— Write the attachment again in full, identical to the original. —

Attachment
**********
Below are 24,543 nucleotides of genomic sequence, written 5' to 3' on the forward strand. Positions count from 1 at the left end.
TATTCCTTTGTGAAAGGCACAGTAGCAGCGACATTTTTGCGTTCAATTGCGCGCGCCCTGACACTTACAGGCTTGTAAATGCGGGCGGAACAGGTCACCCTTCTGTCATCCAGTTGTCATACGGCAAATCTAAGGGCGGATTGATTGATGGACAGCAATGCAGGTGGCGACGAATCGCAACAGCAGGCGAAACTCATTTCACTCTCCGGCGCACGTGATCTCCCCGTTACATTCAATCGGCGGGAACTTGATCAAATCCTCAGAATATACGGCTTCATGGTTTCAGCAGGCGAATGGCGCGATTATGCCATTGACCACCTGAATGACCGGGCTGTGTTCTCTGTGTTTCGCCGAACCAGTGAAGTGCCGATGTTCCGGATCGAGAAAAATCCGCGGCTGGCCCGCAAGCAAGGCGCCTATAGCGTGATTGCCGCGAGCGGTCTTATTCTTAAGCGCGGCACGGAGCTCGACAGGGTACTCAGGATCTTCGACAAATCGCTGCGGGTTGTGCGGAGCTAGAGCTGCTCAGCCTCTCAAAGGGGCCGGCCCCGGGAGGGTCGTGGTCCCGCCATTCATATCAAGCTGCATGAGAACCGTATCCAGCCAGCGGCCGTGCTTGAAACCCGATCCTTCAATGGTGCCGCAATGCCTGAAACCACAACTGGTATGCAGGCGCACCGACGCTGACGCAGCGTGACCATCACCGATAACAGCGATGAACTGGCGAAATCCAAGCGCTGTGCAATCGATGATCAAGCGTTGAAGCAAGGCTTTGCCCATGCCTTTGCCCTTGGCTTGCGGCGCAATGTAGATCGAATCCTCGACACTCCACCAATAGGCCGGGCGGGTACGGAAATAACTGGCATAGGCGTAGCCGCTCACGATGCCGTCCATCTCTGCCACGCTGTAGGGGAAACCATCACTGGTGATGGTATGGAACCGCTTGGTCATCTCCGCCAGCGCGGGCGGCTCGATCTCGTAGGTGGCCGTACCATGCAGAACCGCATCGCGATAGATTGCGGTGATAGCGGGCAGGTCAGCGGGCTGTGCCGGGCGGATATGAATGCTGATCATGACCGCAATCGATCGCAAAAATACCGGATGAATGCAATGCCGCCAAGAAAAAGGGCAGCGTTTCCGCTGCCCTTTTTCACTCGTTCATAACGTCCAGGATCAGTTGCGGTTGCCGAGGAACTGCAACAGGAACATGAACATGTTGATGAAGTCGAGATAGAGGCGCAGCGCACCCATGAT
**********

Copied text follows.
Below are 24,543 nucleotides of genomic sequence, written 5' to 3' on the forward strand. Positions count from 1 at the left end.
TATTCCTTTGTGAAAGGCACAGTAGCAGCGACATTTTTGCGTTCAATTGCGCGCGCCCTGACACTTACAGGCTTGTAAATGCGGGCGGAACAGGTCACCCTTCTGTCATCCAGTTGTCATACGGCAAATCTAAGGGCGGATTGATTGATGGACAGCAATGCAGGTGGCGACGAATCGCAACAGCAGGCGAAACTCATTTCACTCTCCGGCGCACGTGATCTCCCCGTTACATTCAATCGGCGGGAACTTGATCAAATCCTCAGAATATACGGCTTCATGGTTTCAGCAGGCGAATGGCGCGATTATGCCATTGACCACCTGAATGACCGGGCTGTGTTCTCTGTGTTTCGCCGAACCAGTGAAGTGCCGATGTTCCGGATCGAGAAAAATCCGCGGCTGGCCCGCAAGCAAGGCGCCTATAGCGTGATTGCCGCGAGCGGTCTTATTCTTAAGCGCGGCACGGAGCTCGACAGGGTACTCAGGATCTTCGACAAATCGCTGCGGGTTGTGCGGAGCTAGAGCTGCTCAGCCTCTCAAAGGGGCCGGCCCCGGGAGGGTCGTGGTCCCGCCATTCATATCAAGCTGCATGAGAACCGTATCCAGCCAGCGGCCGTGCTTGAAACCCGATCCTTCAATGGTGCCGCAATGCCTGAAACCACAACTGGTATGCAGGCGCACCGACGCTGACGCAGCGTGACCATCACCGATAACAGCGATGAACTGGCGAAATCCAAGCGCTGTGCAATCGATGATCAAGCGTTGAAGCAAGGCTTTGCCCATGCCTTTGCCCTTGGCTTGCGGCGCAATGTAGATCGAATCCTCGACACTCCACCAATAGGCCGGGCGGGTACGGAAATAACTGGCATAGGCGTAGCCGCTCACGATGCCGTCCATCTCTGCCACGCTGTAGGGGAAACCATCACTGGTGATGGTATGGAACCGCTTGGTCATCTCCGCCAGCGCGGGCGGCTCGATCTCGTAGGTGGCCGTACCATGCAGAACCGCATCGCGATAGATTGCGGTGATAGCGGGCAGGTCAGCGGGCTGTGCCGGGCGGATATGAATGCTGATCATGACCGCAATCGATCGCAAAAATACCGGATGAATGCAATGCCGCCAAGAAAAAGGGCAGCGTTTCCGCTGCCCTTTTTCACTCGTTCATAACGTCCAGGATCAGTTGCGGTTGCCGAGGAACTGCAACAGGAACATGAACATGTTGATGAAGTCGAGATAGAGGCGCAGCGCACCCATGAT